Calorie legislation and pressures on disposable income are posing particular risks to out-of-home dessert and sweet bakery consumption, recent research has found.
Sweet bakery manufacturer Mademoiselle Desserts commissioned CGA by NIQ to conduct a survey on the buying behaviour of 2,000 UK consumers, publishing a report to summarise findings. This was aimed at helping its foodservice customers navigate the market challenges arising from the cost-of-living crisis and the new calorie legislation.
The latter is a requirement which came into effect in April last year and sees restaurant groups employing over 250 staff in the UK having to clearly display calorie counts for each menu item along with the statement ‘adults need around 2000kcal a day’ on every page.
The desserts course appeared to take the hardest hit from the calorie count introduction to menus, with a quarter of survey respondents (25%) saying they were now ordering desserts less often, compared to 15% for starters and 13% for mains.
Meanwhile, in separate research from CGA by NIQ published in its Food Insights Report 2023, the cost-of-living crisis was found to have caused 18% of those interviewed to cut down on the number of courses ordered during an meal – starter (40%) was marginally ahead of dessert (35%) as the course to be dropped.
Mademoiselle Desserts’ head of category insights & customer marketing, Anthony Saison, noted that the aforementioned challenges ”inevitably forced customers to compromise on either the quality, the quantity, or the frequency of their eating out experience, sometimes all of these aspects at once”.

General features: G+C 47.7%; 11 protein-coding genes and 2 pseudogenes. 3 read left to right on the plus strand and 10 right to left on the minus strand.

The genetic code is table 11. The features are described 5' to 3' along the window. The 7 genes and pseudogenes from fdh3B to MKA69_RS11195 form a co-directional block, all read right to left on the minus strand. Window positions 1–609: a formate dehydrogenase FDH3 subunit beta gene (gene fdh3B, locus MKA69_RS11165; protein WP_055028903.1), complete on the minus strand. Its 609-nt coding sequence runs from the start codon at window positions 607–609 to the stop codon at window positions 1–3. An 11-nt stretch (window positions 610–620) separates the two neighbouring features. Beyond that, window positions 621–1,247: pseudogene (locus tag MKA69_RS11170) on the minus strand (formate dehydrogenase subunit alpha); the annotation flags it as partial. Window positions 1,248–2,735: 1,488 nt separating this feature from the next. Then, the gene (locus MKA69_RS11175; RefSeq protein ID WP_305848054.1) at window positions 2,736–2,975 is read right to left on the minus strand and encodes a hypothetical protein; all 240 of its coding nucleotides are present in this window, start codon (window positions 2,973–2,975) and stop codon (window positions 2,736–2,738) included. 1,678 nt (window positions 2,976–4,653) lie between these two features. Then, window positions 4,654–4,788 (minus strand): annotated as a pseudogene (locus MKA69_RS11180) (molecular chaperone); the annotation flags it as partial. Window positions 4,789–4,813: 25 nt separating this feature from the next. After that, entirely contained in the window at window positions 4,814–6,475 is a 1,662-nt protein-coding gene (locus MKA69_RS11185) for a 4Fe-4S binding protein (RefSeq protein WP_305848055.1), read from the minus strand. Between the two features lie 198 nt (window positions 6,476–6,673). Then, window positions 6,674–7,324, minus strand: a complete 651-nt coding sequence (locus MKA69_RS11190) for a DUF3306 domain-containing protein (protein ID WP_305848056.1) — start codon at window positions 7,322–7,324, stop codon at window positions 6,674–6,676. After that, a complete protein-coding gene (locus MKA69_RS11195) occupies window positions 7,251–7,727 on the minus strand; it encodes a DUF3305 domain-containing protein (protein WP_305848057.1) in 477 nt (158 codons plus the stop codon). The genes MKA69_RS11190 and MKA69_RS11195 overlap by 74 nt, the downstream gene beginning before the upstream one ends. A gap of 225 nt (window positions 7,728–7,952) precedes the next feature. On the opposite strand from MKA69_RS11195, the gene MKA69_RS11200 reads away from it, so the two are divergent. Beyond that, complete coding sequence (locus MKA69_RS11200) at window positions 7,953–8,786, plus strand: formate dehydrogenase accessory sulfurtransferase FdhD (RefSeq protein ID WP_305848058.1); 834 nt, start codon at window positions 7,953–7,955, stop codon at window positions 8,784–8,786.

When asked what they associated value for money with, 41% of consumers surveyed put ‘good quality’, with ‘a good deal’ close behind on 39%, and ‘quality ingredients’ also ranking highly. Cheaper and healthier options were deemed far less important for consumer’s idea of value of money, according to the research.
“Something our research clearly highlights however is that the need for indulgence and quality remain at the main considerations,” added Saison. “Desserts offer indulgence and are a high margin category, so operators should find ways to keep consumers engaging with the category out of home on a regular basis.”
Mademoiselle Desserts highlighted one of the best ways to achieve this was via miniature versions or small-format desserts that help “strike the perfect balance between quantity, quality and good value delivery”.
These small-format desserts were said to be highly versatile and perfect for different channels, day parts and occasions, including as part of a deal combo with a drink. Additionally, mini assortments give consumers more the opportunity to try more varieties.
The Mademoiselle Desserts Group is headquartered in Montigny-le-Bretonneux in France and operates 12 bakeries across France, the UK, the Netherlands and Belgium supplying sweet treats to a variety of foodservice and retail customers. It’s UK arm is one of just a handful of British bakeries that have achieved B Corp status.